If you want to capture your market’s attention, you must first capture their imagination.
Of the content tools at your disposal, there’s none better than a good story.
But not just any story will do.
Let Me Explain
I’m a child of the 80’s, which means I have fond memories of crazy colourful fashion, computer arcades by the beach and cheesy action flicks.
And there’s none cheesier than The Karate Kid.
For the uninitiated, The Karate Kid is the story of Daniel LaRusso, a young lad who is taken away from everything he knows and loves when his mum gets a job in another state.
His new life gets off to a wobbly start when he falls foul of bullies from the local karate school.
Enter Mr. Miyagi, a mild-mannered janitor and, as luck would have it, karate genius. Miyagi agrees to train Daniel and in so doing kick starts his transformation from punching bag to martial arts wunderkind.
The Karate Kid Case Study
Now imagine for a moment that, instead of an action flick, The Karate Kid was a video case study for Mr. Miyagi’s school of karate.
As a piece of marketing collateral, it would be damn persuasive.
If you had an interest in becoming a kick ass martial artist, you’d be hard pressed not to want to be being trained by the great Kasuke Miyagi.
However, what’s interesting is that, while the movie showcases Mr. Miyagi’s talents, The Karate Kid is not Mr. Miyagi’s story.
This is an important.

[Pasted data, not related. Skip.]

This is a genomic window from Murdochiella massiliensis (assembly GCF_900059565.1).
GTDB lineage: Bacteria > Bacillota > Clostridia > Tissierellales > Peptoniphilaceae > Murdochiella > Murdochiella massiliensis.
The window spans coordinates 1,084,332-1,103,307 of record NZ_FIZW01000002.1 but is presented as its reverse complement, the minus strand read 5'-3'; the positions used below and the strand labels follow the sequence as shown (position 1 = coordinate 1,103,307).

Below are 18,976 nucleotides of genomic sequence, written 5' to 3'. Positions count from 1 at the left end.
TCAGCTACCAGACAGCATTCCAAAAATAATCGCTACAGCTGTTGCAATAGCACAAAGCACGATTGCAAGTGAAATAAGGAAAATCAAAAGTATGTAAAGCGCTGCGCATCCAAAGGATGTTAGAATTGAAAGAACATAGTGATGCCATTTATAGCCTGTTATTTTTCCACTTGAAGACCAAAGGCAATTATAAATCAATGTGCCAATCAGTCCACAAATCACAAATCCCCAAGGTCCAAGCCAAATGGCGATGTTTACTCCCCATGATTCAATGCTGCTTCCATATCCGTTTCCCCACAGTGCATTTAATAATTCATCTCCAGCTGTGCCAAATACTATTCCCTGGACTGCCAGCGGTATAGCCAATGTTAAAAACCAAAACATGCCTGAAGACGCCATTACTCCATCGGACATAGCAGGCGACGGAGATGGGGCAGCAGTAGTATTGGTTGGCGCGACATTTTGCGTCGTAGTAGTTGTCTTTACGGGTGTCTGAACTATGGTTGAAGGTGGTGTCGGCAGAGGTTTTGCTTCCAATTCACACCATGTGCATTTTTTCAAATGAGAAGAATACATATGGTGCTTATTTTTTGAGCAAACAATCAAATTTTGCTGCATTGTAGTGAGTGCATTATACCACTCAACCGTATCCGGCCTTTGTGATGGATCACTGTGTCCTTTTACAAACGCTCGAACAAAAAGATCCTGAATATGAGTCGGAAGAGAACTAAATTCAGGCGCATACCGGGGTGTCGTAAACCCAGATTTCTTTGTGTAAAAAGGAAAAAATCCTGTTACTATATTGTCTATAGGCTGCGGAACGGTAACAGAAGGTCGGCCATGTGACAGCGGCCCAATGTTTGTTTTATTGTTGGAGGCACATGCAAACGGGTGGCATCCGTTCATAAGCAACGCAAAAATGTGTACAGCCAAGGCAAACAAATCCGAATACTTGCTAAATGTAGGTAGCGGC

Most people think that their case studies should be about them. That they should be the star.
But you shouldn’t.
What makes The Karate Kid so compelling is Daniel’s journey from lonely new boy to All Valley’s karate champion.
His story is the one that we relate to. He is our hero because in many ways, he is just like us.
It’s the exactly the same with your customer stories.
If you want your market to relate to the story. If you want it to pull prospects to your business, you’ve got to make your clients the star.
People Buy Transformations
Like Daniel, it’s your client’s story of transformation that your prospects will relate to the most.
They will be drawn in by the challenges your clients were facing and excited by the transformation you enabled to take place.
You may not be the star, but you will gain the credit for enabling that transformation.
Here’s the Catch
Problem is, you can’t tell your client’s story if you don’t know it.
Resist the urge to write your customer story on your own. Instead, sit down with your client. Get them to tell you their story from their perspective.
They will tell you everything you need to sell to people just like them.